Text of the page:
Fever dilemma

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Science  09 Mar 2018:
Vol. 359, Issue 6380, pp. 1090-1092
DOI: 10.1126/science.359.6380.1090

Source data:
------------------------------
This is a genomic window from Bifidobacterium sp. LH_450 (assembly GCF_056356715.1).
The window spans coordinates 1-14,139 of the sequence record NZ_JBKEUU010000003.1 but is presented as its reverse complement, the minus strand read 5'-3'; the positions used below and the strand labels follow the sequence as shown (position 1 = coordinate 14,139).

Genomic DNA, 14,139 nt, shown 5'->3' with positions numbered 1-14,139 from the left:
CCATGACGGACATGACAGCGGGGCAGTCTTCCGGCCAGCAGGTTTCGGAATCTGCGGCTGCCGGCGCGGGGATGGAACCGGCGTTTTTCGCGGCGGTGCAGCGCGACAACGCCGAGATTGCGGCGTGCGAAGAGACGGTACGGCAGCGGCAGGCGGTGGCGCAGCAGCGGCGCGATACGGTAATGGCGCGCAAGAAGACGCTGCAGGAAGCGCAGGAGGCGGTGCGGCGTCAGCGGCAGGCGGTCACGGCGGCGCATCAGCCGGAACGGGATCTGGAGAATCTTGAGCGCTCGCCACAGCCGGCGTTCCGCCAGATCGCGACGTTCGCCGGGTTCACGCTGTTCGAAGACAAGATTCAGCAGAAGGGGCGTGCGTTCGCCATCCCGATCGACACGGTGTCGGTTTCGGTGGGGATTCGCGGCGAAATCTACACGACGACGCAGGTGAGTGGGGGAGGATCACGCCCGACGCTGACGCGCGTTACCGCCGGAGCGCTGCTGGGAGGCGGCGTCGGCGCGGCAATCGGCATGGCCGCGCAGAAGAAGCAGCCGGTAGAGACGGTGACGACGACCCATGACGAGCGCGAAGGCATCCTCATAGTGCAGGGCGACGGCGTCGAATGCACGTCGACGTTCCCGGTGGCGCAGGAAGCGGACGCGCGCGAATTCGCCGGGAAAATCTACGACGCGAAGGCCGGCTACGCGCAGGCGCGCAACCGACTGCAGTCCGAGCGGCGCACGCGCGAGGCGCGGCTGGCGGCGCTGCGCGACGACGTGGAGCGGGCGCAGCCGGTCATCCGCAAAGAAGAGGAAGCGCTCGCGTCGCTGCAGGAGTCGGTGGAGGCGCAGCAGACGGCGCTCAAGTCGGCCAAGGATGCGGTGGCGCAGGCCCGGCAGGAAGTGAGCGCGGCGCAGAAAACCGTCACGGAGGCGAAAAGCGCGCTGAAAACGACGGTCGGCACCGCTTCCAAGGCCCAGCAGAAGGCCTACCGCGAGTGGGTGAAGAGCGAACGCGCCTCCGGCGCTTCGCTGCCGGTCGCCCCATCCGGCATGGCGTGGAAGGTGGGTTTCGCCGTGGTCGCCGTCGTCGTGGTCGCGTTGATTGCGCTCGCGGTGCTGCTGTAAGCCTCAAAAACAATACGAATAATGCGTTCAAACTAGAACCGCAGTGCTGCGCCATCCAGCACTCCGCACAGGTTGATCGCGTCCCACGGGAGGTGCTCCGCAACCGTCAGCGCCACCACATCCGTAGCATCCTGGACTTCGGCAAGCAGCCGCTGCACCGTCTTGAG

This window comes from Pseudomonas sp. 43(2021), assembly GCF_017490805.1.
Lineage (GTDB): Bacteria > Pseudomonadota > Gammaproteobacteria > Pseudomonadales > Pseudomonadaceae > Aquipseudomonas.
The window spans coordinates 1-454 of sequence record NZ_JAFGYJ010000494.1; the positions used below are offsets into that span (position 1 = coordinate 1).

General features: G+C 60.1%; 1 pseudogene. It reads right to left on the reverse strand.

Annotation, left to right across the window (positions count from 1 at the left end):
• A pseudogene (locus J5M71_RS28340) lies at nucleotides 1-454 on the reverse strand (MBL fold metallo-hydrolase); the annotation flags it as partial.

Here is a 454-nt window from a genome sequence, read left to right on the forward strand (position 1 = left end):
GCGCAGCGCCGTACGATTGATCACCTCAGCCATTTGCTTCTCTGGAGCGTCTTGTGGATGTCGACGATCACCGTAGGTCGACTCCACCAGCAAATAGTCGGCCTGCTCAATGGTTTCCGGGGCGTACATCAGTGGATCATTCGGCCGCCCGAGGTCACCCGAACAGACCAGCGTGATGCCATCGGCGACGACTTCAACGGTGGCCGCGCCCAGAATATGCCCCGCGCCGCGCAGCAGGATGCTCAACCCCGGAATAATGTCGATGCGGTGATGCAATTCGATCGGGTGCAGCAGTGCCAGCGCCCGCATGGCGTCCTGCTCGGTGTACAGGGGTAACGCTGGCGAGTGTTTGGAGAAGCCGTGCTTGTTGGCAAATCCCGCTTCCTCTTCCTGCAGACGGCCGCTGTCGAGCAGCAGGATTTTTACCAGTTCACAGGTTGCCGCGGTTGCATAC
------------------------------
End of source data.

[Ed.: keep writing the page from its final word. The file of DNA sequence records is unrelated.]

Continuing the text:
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Until recently, in regions where malaria is common, nearly every feverish child was treated for the disease. Malaria was one of the deadliest causes of fever, but it was hard to diagnose. To be safe, health workers were trained to treat most fevers with a dose of antimalarial medicine. Rapid diagnostic tests for malaria have reduced unnecessary prescriptions for malaria medicines, but they exposed a new problem: the previously hidden prevalence of "negative syndrome"—feverish kids who don't have malaria. In 2014, the World Health Organization estimated that 142 million suspected malaria cases tested negative. When their one diagnostic test comes up negative, health workers in many clinics give the only other medicine they have: antibiotics. But bacterial infections cause only a small fraction of fevers. The unnecessary prescriptions can cause side effects in patients and increase the risk that antibiotic-resistant strains of bacteria will emerge and spread. Meanwhile, patients who have a fungal, parasitic, or viral infection don't get the drugs or supportive treatments that might actually help them recover. Public health advocates are starting to focus on better ways to diagnose what is causing a patient's fever. Some are gathering data on the myriad causes of fever. Others are working on robust diagnostic tests that can work in remote clinics. And others are developing electronic tools—diagnostic apps—that can help identify the patients most in need of additional treatment.